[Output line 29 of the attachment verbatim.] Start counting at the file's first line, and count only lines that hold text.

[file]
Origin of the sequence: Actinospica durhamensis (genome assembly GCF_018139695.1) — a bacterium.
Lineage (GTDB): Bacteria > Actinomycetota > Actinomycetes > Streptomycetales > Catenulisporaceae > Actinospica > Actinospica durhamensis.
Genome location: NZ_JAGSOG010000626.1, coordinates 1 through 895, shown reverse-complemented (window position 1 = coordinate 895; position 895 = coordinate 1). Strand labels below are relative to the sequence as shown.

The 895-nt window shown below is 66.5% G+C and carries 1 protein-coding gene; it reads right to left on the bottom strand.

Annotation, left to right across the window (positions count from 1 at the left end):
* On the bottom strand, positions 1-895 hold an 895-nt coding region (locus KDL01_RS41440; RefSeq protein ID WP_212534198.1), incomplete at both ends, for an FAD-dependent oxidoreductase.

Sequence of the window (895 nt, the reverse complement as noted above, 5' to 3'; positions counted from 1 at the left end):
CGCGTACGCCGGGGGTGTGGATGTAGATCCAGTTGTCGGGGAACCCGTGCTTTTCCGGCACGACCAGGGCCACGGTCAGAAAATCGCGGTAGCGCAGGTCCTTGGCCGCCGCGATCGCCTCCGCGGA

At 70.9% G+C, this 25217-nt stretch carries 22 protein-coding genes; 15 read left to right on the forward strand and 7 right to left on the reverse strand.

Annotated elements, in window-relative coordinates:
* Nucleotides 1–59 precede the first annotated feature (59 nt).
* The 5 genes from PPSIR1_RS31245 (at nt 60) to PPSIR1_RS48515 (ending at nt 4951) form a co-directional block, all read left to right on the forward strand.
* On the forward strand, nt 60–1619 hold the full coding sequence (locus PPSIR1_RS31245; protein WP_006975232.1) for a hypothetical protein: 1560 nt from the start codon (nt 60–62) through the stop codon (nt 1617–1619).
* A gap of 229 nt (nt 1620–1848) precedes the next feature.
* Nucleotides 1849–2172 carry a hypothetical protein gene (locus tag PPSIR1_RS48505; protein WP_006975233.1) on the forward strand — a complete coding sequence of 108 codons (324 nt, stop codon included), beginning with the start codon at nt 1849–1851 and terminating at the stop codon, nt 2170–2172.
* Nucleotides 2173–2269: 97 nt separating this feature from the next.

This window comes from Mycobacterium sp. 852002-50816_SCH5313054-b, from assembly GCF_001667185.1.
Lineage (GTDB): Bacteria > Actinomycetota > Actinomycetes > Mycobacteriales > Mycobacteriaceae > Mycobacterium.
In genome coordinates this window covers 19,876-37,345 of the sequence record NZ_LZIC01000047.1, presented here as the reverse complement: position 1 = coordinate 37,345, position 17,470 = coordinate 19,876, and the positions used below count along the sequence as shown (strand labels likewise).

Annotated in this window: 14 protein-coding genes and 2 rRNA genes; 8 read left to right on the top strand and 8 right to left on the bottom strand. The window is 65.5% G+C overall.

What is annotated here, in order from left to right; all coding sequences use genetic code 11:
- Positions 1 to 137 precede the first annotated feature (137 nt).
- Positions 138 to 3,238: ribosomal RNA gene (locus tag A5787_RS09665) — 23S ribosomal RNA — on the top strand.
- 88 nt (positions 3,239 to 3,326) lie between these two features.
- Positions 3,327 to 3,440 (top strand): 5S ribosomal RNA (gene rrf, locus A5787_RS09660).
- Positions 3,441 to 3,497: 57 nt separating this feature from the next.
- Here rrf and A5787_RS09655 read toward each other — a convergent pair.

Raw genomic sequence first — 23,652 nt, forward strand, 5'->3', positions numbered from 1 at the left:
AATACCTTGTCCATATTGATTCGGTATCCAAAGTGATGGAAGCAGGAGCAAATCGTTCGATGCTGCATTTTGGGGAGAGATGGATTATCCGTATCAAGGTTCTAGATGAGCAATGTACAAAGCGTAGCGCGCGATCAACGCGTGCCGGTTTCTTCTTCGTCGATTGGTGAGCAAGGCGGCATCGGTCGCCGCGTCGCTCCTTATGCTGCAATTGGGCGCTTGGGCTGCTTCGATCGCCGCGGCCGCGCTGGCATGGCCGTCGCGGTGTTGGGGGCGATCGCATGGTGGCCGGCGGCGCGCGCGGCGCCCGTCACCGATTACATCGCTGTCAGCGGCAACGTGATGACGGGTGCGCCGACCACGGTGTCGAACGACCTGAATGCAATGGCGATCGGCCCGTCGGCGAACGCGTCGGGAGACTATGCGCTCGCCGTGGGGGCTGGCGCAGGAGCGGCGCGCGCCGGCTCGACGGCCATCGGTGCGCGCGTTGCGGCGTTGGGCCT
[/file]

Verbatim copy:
AATACCTTGTCCATATTGATTCGGTATCCAAAGTGATGGAAGCAGGAGCAAATCGTTCGATGCTGCATTTTGGGGAGAGATGGATTATCCGTATCAAGGTTCTAGATGAGCAATGTACAAAGCGTAGCGCGCGATCAACGCGTGCCGGTTTCTTCTTCGTCGATTGGTGAGCAAGGCGGCATCGGTCGCCGCGTCGCTCCTTATGCTGCAATTGGGCGCTTGGGCTGCTTCGATCGCCGCGGCCGCGCTGGCATGGCCGTCGCGGTGTTGGGGGCGATCGCATGGTGGCCGGCGGCGCGCGCGGCGCCCGTCACCGATTACATCGCTGTCAGCGGCAACGTGATGACGGGTGCGCCGACCACGGTGTCGAACGACCTGAATGCAATGGCGATCGGCCCGTCGGCGAACGCGTCGGGAGACTATGCGCTCGCCGTGGGGGCTGGCGCAGGAGCGGCGCGCGCCGGCTCGACGGCCATCGGTGCGCGCGTTGCGGCGTTGGGCCT